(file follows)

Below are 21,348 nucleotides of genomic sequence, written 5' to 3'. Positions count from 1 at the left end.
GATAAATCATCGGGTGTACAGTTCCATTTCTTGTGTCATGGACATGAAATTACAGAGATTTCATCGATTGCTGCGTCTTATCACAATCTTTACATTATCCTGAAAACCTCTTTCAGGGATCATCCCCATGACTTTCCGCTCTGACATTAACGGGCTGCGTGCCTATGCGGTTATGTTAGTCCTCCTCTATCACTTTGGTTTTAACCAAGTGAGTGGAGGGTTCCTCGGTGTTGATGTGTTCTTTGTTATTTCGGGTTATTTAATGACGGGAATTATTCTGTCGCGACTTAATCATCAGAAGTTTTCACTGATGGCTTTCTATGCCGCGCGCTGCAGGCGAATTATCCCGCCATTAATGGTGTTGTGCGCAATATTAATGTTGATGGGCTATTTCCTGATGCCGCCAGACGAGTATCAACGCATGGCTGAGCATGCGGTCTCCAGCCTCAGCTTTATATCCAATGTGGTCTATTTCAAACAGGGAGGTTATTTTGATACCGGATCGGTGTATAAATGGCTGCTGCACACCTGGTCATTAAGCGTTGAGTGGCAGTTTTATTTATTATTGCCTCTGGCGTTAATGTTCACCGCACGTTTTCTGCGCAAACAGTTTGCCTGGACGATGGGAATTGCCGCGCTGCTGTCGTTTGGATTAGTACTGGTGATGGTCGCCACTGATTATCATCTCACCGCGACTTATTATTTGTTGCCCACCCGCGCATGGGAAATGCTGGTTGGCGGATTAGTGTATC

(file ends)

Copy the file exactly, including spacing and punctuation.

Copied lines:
Below are 21,348 nucleotides of genomic sequence, written 5' to 3'. Positions count from 1 at the left end.
GATAAATCATCGGGTGTACAGTTCCATTTCTTGTGTCATGGACATGAAATTACAGAGATTTCATCGATTGCTGCGTCTTATCACAATCTTTACATTATCCTGAAAACCTCTTTCAGGGATCATCCCCATGACTTTCCGCTCTGACATTAACGGGCTGCGTGCCTATGCGGTTATGTTAGTCCTCCTCTATCACTTTGGTTTTAACCAAGTGAGTGGAGGGTTCCTCGGTGTTGATGTGTTCTTTGTTATTTCGGGTTATTTAATGACGGGAATTATTCTGTCGCGACTTAATCATCAGAAGTTTTCACTGATGGCTTTCTATGCCGCGCGCTGCAGGCGAATTATCCCGCCATTAATGGTGTTGTGCGCAATATTAATGTTGATGGGCTATTTCCTGATGCCGCCAGACGAGTATCAACGCATGGCTGAGCATGCGGTCTCCAGCCTCAGCTTTATATCCAATGTGGTCTATTTCAAACAGGGAGGTTATTTTGATACCGGATCGGTGTATAAATGGCTGCTGCACACCTGGTCATTAAGCGTTGAGTGGCAGTTTTATTTATTATTGCCTCTGGCGTTAATGTTCACCGCACGTTTTCTGCGCAAACAGTTTGCCTGGACGATGGGAATTGCCGCGCTGCTGTCGTTTGGATTAGTACTGGTGATGGTCGCCACTGATTATCATCTCACCGCGACTTATTATTTGTTGCCCACCCGCGCATGGGAAATGCTGGTTGGCGGATTAGTGTATC